LOPRESTI: Xanana Gusmao welcome to Radio Australia, this is your first visit to Australia since the assassination attempt on your life in February. You've met with the Australian Prime Minister and received some less than pleasing news about East Timor's guest workers not being included in Australia's guest worker program. Given that your country has such an extremely high unemployment rate, what is your government doing to help the East Timor get work?
GUSMAO: Well first of all we understand that we are not part of the Pacific. We are trying to continue to their is training, vocational training. That's why for us not only we are paying attention to the youth for their education, even the scholarship for their capacity to give more skills to them, try to create jobs also. Of course this government cannot by night give jobs to everybody, that's why I believe that by the end of the year we can be considered in this scheme. But we have to create jobs to them inside the country.
LOPRESTI: Some of the poorest people in your country are farmers. Your government has launched negotiations with a foreign firm to setup bio fuel plantations and an ethanol plant. In the midst of a global food crisis Prime Minister, and in a country which is one of the poorest in Asia, how does this project help the East Timorese farmers? In effect you are in a sense giving their land away?
GUSMAO: It is one of the options, in agriculture we already started before the food crisis. We already started new techniques and the new seeds. Now we are going for the next season to extend all of the achievements that we got already, and we will see until 2012 we can be self-sufficient in rice.
LOPRESTI: Well foreign investment is clearly very important to East Timor and for your country to prosper economically but so is security. A lot of people perhaps don't know that you are also East Timor's Defence Minister. So how would you describe the current security situation in East Timor, because there was a current report by the United Nations that came out that described East Timor at a human rights crossroads, with a number of complaints against police rising in the last six months?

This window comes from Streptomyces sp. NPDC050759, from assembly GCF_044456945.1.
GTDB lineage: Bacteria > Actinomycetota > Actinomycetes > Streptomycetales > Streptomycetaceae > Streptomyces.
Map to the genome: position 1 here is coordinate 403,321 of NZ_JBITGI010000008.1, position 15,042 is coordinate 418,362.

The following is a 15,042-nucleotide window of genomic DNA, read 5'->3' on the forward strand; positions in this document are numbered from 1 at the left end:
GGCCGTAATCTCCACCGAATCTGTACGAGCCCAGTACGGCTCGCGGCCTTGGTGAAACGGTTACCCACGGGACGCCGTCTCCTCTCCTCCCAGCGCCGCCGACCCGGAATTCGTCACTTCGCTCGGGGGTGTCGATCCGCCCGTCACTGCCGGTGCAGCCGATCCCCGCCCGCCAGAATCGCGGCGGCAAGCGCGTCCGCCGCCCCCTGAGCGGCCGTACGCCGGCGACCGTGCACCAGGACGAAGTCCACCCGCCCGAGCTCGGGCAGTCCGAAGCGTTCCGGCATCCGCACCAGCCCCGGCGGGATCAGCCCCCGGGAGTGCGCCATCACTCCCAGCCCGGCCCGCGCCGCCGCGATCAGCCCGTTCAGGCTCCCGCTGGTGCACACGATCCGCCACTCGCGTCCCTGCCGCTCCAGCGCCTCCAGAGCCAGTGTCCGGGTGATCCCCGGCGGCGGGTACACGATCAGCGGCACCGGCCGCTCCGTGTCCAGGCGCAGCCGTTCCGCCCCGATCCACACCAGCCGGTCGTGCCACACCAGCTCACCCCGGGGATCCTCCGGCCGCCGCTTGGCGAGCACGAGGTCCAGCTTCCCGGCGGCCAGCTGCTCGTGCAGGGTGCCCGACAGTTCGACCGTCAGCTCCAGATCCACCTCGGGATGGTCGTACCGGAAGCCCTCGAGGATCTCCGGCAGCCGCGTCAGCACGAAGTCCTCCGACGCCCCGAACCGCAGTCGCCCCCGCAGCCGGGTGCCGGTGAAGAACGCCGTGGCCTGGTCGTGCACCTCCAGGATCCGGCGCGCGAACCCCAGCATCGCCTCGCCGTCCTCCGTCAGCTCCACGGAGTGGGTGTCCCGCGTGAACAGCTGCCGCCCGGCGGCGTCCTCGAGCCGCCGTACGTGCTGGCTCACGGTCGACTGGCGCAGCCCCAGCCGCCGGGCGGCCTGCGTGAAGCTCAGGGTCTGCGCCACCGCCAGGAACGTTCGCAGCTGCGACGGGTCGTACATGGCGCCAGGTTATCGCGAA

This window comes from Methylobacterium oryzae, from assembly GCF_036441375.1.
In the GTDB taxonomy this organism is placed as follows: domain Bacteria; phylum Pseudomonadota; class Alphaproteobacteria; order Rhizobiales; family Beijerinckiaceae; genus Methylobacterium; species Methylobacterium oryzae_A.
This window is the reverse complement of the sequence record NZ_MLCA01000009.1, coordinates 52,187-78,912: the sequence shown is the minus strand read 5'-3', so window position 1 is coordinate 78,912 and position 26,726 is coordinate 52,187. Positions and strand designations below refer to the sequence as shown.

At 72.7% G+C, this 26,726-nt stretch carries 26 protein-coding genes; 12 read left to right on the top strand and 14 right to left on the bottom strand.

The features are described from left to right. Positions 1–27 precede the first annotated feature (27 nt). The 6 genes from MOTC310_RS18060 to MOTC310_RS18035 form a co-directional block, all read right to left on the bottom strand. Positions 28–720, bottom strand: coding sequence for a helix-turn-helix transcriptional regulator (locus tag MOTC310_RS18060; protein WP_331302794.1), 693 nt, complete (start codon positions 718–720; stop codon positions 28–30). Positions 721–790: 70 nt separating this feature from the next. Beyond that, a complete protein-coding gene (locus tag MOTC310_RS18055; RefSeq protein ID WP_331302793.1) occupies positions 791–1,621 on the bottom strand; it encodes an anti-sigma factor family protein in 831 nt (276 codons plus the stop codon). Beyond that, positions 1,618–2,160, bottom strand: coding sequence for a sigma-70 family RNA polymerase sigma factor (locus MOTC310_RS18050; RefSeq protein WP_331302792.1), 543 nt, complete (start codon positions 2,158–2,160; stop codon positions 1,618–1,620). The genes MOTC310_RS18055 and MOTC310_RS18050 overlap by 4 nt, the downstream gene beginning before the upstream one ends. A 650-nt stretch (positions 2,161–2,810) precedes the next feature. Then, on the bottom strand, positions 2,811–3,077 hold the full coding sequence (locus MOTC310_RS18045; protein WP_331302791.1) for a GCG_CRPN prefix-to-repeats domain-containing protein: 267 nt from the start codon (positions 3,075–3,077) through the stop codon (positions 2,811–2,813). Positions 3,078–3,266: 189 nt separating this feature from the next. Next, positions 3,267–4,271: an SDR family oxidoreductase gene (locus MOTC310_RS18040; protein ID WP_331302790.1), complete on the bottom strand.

GUSMAO: We succeeded after the 11th of February we succeeded to put together the army and the police. They fight each other, they kill each other into those. That climate also incentivate the youth to kill each other, to burn houses, to make violence as their life. Now we succeed, we succeed with a joint operation by the two forces and the people are now more tolerant, we don't see violence in the streets as before. What I can say also is that every day before I go to bed I watch television and we are not a bad one in terms of human rights violations. We know we are a new nation, we could learn from our mistakes and we are in the era of reform we are going to reform all police, we are going to reform our army, we are going to reform our society, our public service, everything.
LOPRESTI: What about corruption Prime Minister, that's also a big problem in your country?
GUSMAO: Yes the corruption, we will send anti-corruption law to the parliament. We will establish an anti-corruption commission. The problem is that we are, our justice they are working under the Indonesian penal code, we are asking the parliament to give us authorisation, this is the authorisation to amend our criminal code and to sell back to them. And we hope that we can start the anti-corruption commission will be established, that the anti-corruption law will be established and we hope that in 2009 we can tackle these issues.
LOPRESTI: You've been now Prime Minister for 12 months, are you enjoying it?
GUSMAO: I cannot say that I enjoy but what I can say is that day by day we feel that we are solving problems, day by day we see more challenges, day by day we see that we can respond to the difficulties.
LOPRESTI: But what about for you Prime Minister, because the last time we spoke five years ago you were the president of East Timor and you said you preferred to be a pumpkin farmer. You had no political aspirations?
GUSMAO: And not as Prime Minister I don't have also political aspirations, I just try to respond to the expectation of the people. You know I never give up and one day I will be pumpkin farmer.